Stock markets plunged on Tuesday and the Swiss franc held near a record high as investors dumped riskier assets in a global rout triggered by fears that political leaders are failing to tackle debt crises in Europe and the United States.
Major indexes across Asia tumbled between 2 and 7 percent, following a drop of more than 6 percent on Wall Street on Monday in the first trading session since the historic downgrade of the United States' AAA credit rating by Standard & Poor's.
S&P futures fell more than 3 percent at one point on fears that the fallout from the downgrade could help push the U.S. economy back into recession. By midday futures were down 2.1 percent ahead of the European market opening. <.N>
The panicked flight-to-safety lifted gold to the latest in a string of record highs, boosted the Swiss franc and the yen and lifted Japanese government bonds and, ironically, U.S. Treasuries -- the asset directly affected by the downgrade.
We have been cautious about the unfolding events in Europe for some time and are concerned about China slowing more than what is priced into the market, said Alex Hill, co-founder of Singapore-based hedge fund Tantallon Capital, which manages more than $300 million in assets.
The macroeconomic picture outside of Asia is bleak and Asia's ability to remain immune is doubtful in the extreme.
MSCI's All-Country World Index <.MIWD00000PUS> has fallen about 14 percent so far this month, wiping around $3.8 trillion off company values.
The worsening market turmoil puts significant pressure on the U.S. Federal Reserve at its regular policy meeting on Tuesday to announce some fresh measures of support for a damaged U.S. economy.
While the U.S. downgrade late on Friday was the most obvious blow to confidence, investors have also been spooked by data suggesting the U.S. economy was stalling and Europe's ever-worsening sovereign debt crisis.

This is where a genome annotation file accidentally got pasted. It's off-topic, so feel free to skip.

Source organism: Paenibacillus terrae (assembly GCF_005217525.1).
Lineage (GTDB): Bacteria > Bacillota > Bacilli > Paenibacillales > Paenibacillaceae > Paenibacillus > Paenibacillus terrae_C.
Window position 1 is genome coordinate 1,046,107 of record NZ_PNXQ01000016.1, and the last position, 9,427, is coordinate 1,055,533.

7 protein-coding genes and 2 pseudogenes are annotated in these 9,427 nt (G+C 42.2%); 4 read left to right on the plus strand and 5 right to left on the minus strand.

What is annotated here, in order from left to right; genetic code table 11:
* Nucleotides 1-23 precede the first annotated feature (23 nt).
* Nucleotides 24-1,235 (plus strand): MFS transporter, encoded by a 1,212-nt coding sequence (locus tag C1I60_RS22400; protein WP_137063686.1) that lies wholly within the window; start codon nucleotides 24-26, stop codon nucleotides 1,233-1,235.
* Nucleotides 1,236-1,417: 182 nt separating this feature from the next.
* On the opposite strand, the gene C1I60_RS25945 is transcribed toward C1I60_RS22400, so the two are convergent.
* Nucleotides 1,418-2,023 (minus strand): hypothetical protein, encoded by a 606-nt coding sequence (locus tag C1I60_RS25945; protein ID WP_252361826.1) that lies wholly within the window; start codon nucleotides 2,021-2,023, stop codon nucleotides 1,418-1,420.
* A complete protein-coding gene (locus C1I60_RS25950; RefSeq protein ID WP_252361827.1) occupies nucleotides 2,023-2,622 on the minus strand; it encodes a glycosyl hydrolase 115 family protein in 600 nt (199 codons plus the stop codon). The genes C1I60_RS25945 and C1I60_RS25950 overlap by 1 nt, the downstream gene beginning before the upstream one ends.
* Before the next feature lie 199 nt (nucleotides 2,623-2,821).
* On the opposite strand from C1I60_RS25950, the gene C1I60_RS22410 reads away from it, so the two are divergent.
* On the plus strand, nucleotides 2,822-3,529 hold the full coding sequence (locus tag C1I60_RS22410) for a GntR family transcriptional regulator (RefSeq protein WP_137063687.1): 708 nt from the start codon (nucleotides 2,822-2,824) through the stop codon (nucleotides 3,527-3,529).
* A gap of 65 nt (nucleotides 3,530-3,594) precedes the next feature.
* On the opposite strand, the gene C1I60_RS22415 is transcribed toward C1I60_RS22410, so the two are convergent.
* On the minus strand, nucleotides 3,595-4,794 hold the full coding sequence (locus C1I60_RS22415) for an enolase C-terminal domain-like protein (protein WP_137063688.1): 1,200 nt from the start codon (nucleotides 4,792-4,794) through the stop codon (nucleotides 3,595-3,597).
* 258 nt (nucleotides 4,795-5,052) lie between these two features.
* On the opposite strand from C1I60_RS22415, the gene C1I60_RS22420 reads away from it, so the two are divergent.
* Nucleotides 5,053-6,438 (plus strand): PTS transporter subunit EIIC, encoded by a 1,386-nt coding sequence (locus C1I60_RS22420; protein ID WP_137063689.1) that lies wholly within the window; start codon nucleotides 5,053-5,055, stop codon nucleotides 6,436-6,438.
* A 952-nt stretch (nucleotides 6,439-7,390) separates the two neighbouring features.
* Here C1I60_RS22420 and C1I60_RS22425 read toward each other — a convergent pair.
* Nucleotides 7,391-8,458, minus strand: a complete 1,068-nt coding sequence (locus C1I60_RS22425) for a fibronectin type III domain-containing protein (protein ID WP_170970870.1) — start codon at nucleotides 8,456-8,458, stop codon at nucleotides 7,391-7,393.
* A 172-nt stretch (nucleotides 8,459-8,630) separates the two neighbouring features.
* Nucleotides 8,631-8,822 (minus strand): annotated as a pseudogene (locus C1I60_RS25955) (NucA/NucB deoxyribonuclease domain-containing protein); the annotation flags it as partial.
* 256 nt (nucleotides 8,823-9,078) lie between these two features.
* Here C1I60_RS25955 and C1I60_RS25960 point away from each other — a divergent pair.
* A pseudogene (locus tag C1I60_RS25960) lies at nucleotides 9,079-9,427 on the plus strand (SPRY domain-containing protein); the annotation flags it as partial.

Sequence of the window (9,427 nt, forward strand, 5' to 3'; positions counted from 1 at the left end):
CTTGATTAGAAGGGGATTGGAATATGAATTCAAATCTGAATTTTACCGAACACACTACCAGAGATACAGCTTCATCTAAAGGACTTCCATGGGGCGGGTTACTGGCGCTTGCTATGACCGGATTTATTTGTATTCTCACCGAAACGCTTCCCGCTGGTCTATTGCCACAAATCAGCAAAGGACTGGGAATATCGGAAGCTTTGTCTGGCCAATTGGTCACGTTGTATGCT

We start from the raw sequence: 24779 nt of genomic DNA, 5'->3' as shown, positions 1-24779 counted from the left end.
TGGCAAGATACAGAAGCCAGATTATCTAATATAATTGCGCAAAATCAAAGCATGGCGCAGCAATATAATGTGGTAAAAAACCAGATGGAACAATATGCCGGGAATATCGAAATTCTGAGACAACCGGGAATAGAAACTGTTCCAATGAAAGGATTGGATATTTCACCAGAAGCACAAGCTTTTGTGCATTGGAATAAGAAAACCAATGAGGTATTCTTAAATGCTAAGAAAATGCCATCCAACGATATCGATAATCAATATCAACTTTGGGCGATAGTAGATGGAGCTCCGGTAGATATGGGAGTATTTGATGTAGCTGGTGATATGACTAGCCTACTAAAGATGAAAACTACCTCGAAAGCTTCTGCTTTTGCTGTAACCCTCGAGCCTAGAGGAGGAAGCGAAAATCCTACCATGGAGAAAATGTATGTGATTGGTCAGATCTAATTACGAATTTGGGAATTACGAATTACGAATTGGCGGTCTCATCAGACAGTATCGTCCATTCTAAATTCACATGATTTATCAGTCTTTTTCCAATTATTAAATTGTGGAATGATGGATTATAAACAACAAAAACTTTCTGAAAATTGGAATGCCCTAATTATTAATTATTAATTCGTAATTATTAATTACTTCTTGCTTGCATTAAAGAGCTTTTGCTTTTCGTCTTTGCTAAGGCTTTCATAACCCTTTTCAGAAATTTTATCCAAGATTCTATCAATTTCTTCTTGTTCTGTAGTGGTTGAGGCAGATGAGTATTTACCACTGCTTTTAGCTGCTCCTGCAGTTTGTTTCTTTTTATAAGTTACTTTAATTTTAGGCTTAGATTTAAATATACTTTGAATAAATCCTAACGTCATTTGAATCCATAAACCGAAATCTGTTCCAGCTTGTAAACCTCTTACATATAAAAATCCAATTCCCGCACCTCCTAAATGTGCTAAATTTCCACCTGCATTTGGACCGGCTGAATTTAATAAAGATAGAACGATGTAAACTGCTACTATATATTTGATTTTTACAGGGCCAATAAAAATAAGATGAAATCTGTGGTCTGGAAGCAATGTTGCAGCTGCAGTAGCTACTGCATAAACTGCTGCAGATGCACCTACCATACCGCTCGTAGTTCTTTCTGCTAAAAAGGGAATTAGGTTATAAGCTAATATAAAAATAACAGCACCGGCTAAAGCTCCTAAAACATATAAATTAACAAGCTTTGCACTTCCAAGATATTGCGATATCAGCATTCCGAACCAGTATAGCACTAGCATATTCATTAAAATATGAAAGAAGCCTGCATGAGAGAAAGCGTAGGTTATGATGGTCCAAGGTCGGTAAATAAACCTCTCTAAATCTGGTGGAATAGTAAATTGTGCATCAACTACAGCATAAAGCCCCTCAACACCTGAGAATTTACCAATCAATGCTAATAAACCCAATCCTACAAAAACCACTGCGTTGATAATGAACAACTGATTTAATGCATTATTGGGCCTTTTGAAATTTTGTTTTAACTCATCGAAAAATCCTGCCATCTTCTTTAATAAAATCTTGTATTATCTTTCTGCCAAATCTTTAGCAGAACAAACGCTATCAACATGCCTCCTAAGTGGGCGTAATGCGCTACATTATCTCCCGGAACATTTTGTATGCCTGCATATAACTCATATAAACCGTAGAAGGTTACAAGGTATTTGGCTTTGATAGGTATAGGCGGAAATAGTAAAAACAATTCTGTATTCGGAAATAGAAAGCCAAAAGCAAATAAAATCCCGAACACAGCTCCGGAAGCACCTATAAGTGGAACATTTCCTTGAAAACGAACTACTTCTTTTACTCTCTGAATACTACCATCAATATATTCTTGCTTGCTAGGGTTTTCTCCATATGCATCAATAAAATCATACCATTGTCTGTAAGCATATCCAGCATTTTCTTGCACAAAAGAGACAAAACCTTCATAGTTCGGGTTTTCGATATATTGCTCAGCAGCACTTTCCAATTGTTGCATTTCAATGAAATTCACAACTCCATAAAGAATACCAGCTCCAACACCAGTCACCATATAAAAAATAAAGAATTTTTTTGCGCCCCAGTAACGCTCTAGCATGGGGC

There are also concerns about China's inflation rate, which analysts fear could curb Beijing's ability to stimulate demand to offset a global slowdown.
Chinese data on Tuesday failed to offer respite, showing consumer price inflation hugging three-year highs in July.
This is the type of data that should have prompted the PBoC to hike interest rates, but given the current turmoil in financial markets, we expect them to delay it, said Wei Yao, an economist with Societe Generale in Hong Kong.
Japan's Nikkei share average <.N225> was down 3.6 percent and MSCI's broadest index of Asia Pacific shares outside Japan <.MIAPJ0000PUS> shed 4 percent by midday, but both were off early lows.
Australia's benchmark <.AXJO> fell 1 percent, Hong Kong's Hang Seng <.HSI> tumbled 5.6 percent and South Korea's KOSPI <.KS11> slid 6.4 percent, also clawing back some initial losses.
Seoul shares slid more than 9 percent at one point but were supported by buying by state pension funds and other public funds. A stock exchange official said it may ban short selling of shares to stabilize markets.
It's very emotive trading, said Simon Burge, chief investment officer at ATI Asset Management in Australia. Fundamentals would have to deteriorate quite significantly to catch up with where share prices are.